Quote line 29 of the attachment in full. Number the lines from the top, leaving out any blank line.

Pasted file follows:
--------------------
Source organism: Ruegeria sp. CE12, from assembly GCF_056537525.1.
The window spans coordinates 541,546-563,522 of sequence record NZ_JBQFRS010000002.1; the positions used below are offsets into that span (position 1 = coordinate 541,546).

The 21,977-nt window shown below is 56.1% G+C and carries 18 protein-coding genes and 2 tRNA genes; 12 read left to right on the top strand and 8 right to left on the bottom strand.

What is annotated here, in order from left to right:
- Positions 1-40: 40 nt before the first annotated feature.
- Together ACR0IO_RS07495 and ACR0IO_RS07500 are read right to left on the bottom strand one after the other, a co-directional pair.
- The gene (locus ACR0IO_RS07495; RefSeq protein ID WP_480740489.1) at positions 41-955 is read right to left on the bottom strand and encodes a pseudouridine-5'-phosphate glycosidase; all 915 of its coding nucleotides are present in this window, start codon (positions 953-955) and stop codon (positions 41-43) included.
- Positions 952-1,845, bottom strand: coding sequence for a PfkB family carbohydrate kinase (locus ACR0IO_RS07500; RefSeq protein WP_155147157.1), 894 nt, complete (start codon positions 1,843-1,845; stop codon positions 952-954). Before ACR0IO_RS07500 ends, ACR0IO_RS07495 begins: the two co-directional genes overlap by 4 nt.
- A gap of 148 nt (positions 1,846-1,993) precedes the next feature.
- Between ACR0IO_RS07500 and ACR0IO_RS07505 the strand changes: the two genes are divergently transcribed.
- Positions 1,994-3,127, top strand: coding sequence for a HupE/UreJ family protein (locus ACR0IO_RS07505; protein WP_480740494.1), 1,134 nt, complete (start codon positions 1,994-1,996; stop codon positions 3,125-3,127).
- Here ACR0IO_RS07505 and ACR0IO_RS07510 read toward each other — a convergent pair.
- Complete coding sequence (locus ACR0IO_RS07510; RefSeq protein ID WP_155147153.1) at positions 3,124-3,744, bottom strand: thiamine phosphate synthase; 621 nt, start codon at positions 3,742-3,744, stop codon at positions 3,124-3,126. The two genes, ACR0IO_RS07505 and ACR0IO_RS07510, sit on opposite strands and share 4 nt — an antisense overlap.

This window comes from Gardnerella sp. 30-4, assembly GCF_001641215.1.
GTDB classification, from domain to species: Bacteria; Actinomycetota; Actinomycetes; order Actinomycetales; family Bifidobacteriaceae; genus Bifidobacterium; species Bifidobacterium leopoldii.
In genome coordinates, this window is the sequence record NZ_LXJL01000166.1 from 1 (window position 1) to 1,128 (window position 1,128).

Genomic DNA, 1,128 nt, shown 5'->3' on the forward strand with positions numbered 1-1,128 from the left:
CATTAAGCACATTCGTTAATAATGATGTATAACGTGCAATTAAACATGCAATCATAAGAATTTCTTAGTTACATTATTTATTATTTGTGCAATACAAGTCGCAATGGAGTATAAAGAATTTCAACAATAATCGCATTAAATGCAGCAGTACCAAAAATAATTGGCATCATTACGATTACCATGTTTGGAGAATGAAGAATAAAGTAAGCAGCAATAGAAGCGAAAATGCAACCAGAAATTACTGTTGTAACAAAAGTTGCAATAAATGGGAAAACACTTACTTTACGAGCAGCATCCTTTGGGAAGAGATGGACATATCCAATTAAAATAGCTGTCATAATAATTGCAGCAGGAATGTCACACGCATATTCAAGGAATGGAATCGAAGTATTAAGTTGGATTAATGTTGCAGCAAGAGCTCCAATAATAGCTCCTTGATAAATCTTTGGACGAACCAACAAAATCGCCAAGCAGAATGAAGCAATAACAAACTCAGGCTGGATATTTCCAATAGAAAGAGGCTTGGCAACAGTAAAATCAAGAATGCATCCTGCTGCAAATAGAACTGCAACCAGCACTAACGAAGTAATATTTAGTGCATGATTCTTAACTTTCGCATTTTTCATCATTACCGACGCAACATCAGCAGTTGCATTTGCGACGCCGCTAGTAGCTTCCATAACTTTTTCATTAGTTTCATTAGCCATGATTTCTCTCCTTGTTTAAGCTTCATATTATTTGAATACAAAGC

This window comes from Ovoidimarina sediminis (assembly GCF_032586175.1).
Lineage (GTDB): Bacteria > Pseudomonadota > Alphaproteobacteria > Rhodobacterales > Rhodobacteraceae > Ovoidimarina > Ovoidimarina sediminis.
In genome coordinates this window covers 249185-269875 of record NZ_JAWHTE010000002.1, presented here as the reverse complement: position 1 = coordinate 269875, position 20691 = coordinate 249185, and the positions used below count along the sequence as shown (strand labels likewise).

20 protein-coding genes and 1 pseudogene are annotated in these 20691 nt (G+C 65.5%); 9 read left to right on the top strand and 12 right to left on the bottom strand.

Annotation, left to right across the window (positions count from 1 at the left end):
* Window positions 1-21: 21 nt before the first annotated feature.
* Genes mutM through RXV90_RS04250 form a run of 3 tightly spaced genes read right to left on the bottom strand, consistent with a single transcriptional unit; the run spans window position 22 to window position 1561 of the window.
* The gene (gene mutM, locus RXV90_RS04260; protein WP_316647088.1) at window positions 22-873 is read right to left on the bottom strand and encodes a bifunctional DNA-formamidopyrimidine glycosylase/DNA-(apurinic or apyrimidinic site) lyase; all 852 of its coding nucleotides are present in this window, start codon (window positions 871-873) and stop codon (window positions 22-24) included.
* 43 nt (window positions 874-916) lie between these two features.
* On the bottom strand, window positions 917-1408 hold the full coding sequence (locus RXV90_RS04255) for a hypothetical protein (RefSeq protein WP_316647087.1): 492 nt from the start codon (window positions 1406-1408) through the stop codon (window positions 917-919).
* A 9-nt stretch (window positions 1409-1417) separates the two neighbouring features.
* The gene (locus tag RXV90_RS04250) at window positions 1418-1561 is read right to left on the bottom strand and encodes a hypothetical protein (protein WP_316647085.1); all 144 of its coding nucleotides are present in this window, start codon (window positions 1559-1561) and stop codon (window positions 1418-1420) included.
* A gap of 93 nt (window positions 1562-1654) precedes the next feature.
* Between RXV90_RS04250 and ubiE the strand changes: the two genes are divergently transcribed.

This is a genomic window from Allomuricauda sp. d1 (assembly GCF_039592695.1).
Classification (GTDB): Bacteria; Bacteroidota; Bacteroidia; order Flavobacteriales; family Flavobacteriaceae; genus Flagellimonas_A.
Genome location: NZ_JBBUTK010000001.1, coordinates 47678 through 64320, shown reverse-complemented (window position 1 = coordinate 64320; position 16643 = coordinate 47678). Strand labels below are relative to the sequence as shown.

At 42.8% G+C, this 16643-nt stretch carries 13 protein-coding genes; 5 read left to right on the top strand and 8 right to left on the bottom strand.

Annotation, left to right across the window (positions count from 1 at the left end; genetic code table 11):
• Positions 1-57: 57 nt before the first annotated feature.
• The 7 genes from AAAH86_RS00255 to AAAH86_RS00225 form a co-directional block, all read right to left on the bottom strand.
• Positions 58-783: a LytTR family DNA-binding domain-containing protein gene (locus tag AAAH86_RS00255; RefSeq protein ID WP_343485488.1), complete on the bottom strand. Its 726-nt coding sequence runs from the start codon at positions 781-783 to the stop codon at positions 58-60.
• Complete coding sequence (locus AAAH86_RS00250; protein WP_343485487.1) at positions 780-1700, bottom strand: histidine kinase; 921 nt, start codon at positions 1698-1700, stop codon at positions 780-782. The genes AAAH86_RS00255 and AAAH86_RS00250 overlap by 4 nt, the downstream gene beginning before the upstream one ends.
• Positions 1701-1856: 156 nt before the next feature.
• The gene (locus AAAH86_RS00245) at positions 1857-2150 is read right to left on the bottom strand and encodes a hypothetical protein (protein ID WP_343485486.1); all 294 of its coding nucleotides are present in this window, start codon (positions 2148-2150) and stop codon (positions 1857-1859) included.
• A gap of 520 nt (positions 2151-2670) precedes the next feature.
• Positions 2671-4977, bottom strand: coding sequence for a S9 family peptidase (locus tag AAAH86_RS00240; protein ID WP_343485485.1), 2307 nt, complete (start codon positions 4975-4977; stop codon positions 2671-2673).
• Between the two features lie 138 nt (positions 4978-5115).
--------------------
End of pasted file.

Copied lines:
* A 9-nt stretch (window positions 1409-1417) separates the two neighbouring features.